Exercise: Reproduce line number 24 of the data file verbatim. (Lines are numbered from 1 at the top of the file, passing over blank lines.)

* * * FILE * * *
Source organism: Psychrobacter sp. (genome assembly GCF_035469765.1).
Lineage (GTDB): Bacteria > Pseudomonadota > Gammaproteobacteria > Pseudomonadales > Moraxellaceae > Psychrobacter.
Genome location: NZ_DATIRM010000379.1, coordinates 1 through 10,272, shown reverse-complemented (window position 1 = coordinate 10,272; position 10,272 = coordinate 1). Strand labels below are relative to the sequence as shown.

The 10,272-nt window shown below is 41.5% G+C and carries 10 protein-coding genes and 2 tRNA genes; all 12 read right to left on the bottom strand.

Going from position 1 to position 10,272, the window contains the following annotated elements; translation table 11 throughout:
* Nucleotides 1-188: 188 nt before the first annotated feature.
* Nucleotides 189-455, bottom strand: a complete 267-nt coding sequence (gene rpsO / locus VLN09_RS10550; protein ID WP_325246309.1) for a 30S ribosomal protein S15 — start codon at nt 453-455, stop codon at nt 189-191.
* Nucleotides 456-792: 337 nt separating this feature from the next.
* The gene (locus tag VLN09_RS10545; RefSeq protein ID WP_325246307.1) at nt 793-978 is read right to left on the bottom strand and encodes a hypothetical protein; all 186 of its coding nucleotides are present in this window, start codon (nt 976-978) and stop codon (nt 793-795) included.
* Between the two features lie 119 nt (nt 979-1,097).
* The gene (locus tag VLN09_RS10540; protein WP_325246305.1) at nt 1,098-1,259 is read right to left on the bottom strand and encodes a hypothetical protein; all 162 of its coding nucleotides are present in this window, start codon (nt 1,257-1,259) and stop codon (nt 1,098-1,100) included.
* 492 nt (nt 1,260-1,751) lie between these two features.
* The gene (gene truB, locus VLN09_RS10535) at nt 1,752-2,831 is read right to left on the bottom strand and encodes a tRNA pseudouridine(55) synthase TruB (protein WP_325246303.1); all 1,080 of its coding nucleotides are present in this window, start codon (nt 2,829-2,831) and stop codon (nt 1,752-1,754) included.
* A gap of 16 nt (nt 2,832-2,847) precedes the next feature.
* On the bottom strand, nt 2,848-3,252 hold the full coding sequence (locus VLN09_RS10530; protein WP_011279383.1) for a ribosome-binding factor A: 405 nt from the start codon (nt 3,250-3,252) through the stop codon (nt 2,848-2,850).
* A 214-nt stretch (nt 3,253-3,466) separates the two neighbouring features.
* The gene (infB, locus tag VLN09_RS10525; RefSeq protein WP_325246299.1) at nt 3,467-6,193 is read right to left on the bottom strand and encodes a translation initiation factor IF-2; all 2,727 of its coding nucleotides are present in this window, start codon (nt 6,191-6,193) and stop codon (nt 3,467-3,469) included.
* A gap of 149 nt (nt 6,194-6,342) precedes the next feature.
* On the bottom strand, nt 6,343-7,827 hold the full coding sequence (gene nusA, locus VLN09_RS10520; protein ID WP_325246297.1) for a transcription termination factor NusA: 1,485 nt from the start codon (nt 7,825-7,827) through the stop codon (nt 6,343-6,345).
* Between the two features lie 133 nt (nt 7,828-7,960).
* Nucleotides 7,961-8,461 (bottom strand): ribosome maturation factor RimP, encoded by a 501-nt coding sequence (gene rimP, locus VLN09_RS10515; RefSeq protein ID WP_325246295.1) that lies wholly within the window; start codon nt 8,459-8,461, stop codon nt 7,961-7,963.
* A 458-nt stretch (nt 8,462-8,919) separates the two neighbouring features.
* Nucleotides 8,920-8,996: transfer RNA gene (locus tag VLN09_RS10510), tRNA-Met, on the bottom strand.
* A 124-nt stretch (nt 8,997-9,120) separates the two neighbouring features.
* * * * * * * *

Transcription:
* A 124-nt stretch (nt 8,997-9,120) separates the two neighbouring features.